finnish-presidential-election

I’ll be voting for Eva Biaudet in the first round. In the second round obviously Sauli Niinistö. Since Haavisto got to second round, I will be voting for him.

The reason why I’m voting for her is that she talks the talk and walks the walk and that talk and walk is human rights. I really respect that instead of talking crap about others, she talks about the issues that are important to her. Bonus points for her general attitude and personality and feistiness.

(No one cares so just enjoy the picture of a hot woman.)

In which Henna has problems dealing with conservatives

SO my flatmate has a friend over. My flatmate, who is an awesome, liberal person. And her friend is a supporter of Niinistö, which is fine, I guess. Not all Niinistö voters are homophobic racist morons. Everyone has right to choose their candidate, democracy and all that (although, if you voted for Niinistö, I consider you to be wrong). 

The first thing I head was that she was relieved that Niinistö won. ALERTS ON. THERE IS A NIINISTÖ PERSON IN MY HOUSE. CALM DOWN. I think he’s disgusting. When referring to Haavisto or his spouse, I’m not sure. I’M SORRY? Flatmate: She’s a bit younger than he is, isn’t she? Doesn’t matter as long as as she is a woman. Oh, I understand. It doesn’t matter that our first lady-to-be apparently has two brain cells, as long as she is a she. Cool. 

Look, I understand that people have different opinions and that curing homophobia won’t happen overnight and even though I don’t respect your opinions at all, really, you have a right to them. But this is my apartment (that I share with other people but still! My apartment!) THIS IS MY HOME. I’m tired of having to listen all the political bullshit that goes around here, this is my refuge where I can rest with my left-wing hippie socialist rainbow liberal ideals and thoughts. And you are invading. Please leave.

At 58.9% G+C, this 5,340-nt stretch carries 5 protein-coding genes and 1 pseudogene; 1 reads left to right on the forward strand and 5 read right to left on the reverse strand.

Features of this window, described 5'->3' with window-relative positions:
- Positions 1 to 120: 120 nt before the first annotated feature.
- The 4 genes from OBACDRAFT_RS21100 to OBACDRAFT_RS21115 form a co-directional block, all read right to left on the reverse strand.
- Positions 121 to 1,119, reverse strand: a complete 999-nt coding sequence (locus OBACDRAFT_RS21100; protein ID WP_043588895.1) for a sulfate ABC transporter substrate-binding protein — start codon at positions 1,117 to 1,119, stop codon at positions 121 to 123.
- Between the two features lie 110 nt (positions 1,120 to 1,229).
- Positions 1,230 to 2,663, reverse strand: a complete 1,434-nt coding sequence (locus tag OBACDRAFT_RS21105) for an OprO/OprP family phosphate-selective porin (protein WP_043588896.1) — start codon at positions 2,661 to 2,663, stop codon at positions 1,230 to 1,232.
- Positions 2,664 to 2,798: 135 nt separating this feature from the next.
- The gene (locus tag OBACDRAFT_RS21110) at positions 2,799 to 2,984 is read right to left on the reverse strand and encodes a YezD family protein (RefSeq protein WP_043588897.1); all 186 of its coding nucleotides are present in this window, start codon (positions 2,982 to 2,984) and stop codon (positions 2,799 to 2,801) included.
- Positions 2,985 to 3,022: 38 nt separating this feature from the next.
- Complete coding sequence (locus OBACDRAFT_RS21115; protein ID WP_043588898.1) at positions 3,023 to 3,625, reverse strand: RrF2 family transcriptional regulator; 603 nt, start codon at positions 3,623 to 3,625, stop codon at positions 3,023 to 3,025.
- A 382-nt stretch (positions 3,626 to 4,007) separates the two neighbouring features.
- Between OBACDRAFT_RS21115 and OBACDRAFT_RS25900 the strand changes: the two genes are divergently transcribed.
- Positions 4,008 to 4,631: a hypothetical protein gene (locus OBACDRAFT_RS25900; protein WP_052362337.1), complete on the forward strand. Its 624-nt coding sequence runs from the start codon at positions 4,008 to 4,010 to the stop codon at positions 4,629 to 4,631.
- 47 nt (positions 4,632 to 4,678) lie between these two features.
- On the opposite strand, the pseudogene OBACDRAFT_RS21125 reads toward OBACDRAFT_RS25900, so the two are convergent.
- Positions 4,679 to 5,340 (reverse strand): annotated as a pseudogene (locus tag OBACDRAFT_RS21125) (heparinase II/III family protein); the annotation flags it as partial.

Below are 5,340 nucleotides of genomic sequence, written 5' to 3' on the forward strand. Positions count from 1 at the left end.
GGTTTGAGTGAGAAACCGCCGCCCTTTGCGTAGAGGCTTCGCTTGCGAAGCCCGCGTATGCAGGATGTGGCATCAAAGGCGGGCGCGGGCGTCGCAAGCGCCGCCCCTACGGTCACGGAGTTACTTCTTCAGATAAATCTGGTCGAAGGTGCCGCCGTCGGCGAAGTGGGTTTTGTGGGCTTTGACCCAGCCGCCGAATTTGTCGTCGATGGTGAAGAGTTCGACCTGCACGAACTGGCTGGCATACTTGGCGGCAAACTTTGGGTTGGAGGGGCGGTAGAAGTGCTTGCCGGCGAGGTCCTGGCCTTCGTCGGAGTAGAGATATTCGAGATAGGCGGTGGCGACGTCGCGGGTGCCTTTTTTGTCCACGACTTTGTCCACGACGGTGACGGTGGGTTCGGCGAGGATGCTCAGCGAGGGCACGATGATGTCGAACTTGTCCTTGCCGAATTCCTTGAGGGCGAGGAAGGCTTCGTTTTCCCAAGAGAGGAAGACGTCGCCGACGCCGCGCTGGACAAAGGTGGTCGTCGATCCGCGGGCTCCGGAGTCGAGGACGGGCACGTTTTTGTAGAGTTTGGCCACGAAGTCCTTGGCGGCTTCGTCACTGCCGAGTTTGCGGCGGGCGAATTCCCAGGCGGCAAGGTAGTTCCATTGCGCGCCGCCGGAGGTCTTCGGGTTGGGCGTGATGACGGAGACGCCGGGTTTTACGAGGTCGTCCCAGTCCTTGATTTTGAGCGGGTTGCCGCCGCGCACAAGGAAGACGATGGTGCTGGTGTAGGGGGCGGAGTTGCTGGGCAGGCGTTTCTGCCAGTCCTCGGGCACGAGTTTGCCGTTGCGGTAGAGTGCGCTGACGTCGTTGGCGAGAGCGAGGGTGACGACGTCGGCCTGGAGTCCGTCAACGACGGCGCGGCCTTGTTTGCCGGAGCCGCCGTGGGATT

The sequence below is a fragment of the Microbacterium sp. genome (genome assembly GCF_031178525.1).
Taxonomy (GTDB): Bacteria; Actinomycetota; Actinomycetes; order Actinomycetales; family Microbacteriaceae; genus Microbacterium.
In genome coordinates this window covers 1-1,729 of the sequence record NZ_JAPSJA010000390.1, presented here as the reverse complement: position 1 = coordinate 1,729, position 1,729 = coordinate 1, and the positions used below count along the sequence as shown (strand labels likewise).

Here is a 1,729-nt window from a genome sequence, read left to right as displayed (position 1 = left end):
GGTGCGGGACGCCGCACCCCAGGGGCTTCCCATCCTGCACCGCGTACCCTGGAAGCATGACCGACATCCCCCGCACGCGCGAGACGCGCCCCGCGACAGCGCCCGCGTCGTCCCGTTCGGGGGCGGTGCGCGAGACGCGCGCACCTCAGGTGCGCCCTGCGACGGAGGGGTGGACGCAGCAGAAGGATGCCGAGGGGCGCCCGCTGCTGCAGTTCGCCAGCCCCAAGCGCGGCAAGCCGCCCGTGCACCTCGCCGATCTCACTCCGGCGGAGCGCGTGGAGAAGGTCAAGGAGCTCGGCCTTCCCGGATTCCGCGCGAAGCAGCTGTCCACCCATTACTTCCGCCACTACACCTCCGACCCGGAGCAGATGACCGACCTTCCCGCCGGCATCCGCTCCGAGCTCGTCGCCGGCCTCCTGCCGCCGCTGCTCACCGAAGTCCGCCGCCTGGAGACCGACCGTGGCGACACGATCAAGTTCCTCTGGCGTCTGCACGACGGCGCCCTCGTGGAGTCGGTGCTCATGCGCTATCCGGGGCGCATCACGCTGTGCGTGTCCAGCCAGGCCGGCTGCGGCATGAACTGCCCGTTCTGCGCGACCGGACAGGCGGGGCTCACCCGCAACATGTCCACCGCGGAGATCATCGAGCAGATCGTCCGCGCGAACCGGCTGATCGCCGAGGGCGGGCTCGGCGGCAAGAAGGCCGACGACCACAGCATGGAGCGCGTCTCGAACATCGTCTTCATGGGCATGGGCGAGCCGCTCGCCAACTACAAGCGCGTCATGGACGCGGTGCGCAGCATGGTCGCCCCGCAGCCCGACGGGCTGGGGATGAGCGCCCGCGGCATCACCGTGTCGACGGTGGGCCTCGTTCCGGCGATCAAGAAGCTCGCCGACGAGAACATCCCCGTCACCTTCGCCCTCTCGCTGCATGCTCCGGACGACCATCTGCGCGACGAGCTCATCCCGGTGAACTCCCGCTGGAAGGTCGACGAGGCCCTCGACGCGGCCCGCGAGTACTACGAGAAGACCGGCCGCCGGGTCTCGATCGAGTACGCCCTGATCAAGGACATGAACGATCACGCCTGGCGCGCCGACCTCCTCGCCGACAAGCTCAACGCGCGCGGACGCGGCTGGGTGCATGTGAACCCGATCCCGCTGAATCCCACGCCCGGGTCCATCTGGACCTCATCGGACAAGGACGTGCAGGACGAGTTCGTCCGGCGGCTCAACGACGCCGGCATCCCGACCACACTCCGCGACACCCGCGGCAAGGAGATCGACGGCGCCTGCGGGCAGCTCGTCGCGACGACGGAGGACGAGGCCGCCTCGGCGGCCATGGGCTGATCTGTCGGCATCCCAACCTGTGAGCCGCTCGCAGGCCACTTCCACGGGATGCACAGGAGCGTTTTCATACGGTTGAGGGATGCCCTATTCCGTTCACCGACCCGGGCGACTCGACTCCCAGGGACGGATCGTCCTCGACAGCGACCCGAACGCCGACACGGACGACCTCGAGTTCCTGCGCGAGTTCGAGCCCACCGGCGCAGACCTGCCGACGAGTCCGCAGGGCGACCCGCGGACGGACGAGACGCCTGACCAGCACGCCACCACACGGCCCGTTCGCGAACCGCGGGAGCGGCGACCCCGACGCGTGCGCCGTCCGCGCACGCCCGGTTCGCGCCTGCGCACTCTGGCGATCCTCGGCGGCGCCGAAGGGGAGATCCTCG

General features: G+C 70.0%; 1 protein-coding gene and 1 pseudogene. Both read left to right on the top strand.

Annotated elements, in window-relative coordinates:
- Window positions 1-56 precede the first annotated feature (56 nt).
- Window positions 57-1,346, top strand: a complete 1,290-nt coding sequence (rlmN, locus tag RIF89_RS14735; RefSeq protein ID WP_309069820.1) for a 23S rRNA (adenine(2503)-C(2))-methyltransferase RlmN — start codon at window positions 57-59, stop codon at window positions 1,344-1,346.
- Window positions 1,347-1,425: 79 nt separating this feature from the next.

Who'd have my vote

I noticed on my travels today some very civilized political advertising just outside the Finnish Parliament. A google tells me that paid-for advertising by politicians and political parties is unrestricted in Finland. The Finnish presidential election is coming up soon but so far I certainly haven’t felt overwhelmed by advertising. But saying that I don’t watch Finnish TV. Indeed my TV’s sole purpose is Xbox, and my Xbox’s sole purpose is Fifa 12 (which I ordered from Amazon in the UK!)

We shouldn’t judge politicians by appearances but if appearances were a virtuous quality then I know who’d have my vote. Eva Biaudet is also Finland’s Ombudsman for Minorities (an authority with the basic task of advancing the status and legal protection of ethnic minorities and foreigners) so she’d certainly be an attractive candidate from my perspective. I must admit I initially mistook her for Jutta Urpilainen, the Finnish Finance Minister who negotiated Finland’s collateral package as part of the Greece bail-out.

On a more high-brow note, how politicians present themselves to the public is something we should keep under tight surveillance. Democracy, at least in its ideal form, assumes a certain degree of voter know-how, but in a world that is dominate by media, image and information technology, it’s easy to get lost and harder for the principled message to stand up against the most seductive. But however we look at it, the Finns certainly have a chance to make their vote count, which can’t be said of our first-past-the-post winner takes all voting system.